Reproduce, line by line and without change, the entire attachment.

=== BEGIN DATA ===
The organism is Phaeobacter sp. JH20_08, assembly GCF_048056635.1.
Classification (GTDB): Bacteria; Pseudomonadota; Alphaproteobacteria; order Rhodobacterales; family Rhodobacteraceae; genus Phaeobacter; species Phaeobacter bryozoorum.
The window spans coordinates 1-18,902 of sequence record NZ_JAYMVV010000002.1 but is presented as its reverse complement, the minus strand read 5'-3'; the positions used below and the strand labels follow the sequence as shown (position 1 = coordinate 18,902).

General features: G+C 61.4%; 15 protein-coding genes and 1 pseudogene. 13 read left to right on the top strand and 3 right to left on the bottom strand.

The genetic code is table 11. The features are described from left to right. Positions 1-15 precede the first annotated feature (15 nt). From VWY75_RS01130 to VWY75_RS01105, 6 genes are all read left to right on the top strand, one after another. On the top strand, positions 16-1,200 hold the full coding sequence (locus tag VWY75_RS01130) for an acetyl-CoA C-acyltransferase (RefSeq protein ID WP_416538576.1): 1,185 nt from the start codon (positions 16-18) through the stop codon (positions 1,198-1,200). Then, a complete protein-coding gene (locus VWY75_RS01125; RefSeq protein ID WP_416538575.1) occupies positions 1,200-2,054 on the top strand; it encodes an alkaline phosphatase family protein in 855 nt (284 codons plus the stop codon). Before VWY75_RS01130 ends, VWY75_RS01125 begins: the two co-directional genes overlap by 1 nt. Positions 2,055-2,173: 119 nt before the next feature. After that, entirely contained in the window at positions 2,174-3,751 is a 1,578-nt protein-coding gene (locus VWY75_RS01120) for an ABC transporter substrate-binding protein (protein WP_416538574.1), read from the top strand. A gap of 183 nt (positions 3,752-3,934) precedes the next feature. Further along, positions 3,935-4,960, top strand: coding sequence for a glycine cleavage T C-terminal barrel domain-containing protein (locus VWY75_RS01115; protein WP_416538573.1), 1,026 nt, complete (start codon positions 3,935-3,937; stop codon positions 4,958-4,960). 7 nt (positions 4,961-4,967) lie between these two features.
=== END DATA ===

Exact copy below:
The organism is Phaeobacter sp. JH20_08, assembly GCF_048056635.1.
Classification (GTDB): Bacteria; Pseudomonadota; Alphaproteobacteria; order Rhodobacterales; family Rhodobacteraceae; genus Phaeobacter; species Phaeobacter bryozoorum.
The window spans coordinates 1-18,902 of sequence record NZ_JAYMVV010000002.1 but is presented as its reverse complement, the minus strand read 5'-3'; the positions used below and the strand labels follow the sequence as shown (position 1 = coordinate 18,902).

General features: G+C 61.4%; 15 protein-coding genes and 1 pseudogene. 13 read left to right on the top strand and 3 right to left on the bottom strand.

The genetic code is table 11. The features are described from left to right. Positions 1-15 precede the first annotated feature (15 nt). From VWY75_RS01130 to VWY75_RS01105, 6 genes are all read left to right on the top strand, one after another. On the top strand, positions 16-1,200 hold the full coding sequence (locus tag VWY75_RS01130) for an acetyl-CoA C-acyltransferase (RefSeq protein ID WP_416538576.1): 1,185 nt from the start codon (positions 16-18) through the stop codon (positions 1,198-1,200). Then, a complete protein-coding gene (locus VWY75_RS01125; RefSeq protein ID WP_416538575.1) occupies positions 1,200-2,054 on the top strand; it encodes an alkaline phosphatase family protein in 855 nt (284 codons plus the stop codon). Before VWY75_RS01130 ends, VWY75_RS01125 begins: the two co-directional genes overlap by 1 nt. Positions 2,055-2,173: 119 nt before the next feature. After that, entirely contained in the window at positions 2,174-3,751 is a 1,578-nt protein-coding gene (locus VWY75_RS01120) for an ABC transporter substrate-binding protein (protein WP_416538574.1), read from the top strand. A gap of 183 nt (positions 3,752-3,934) precedes the next feature. Further along, positions 3,935-4,960, top strand: coding sequence for a glycine cleavage T C-terminal barrel domain-containing protein (locus VWY75_RS01115; protein WP_416538573.1), 1,026 nt, complete (start codon positions 3,935-3,937; stop codon positions 4,958-4,960). 7 nt (positions 4,961-4,967) lie between these two features.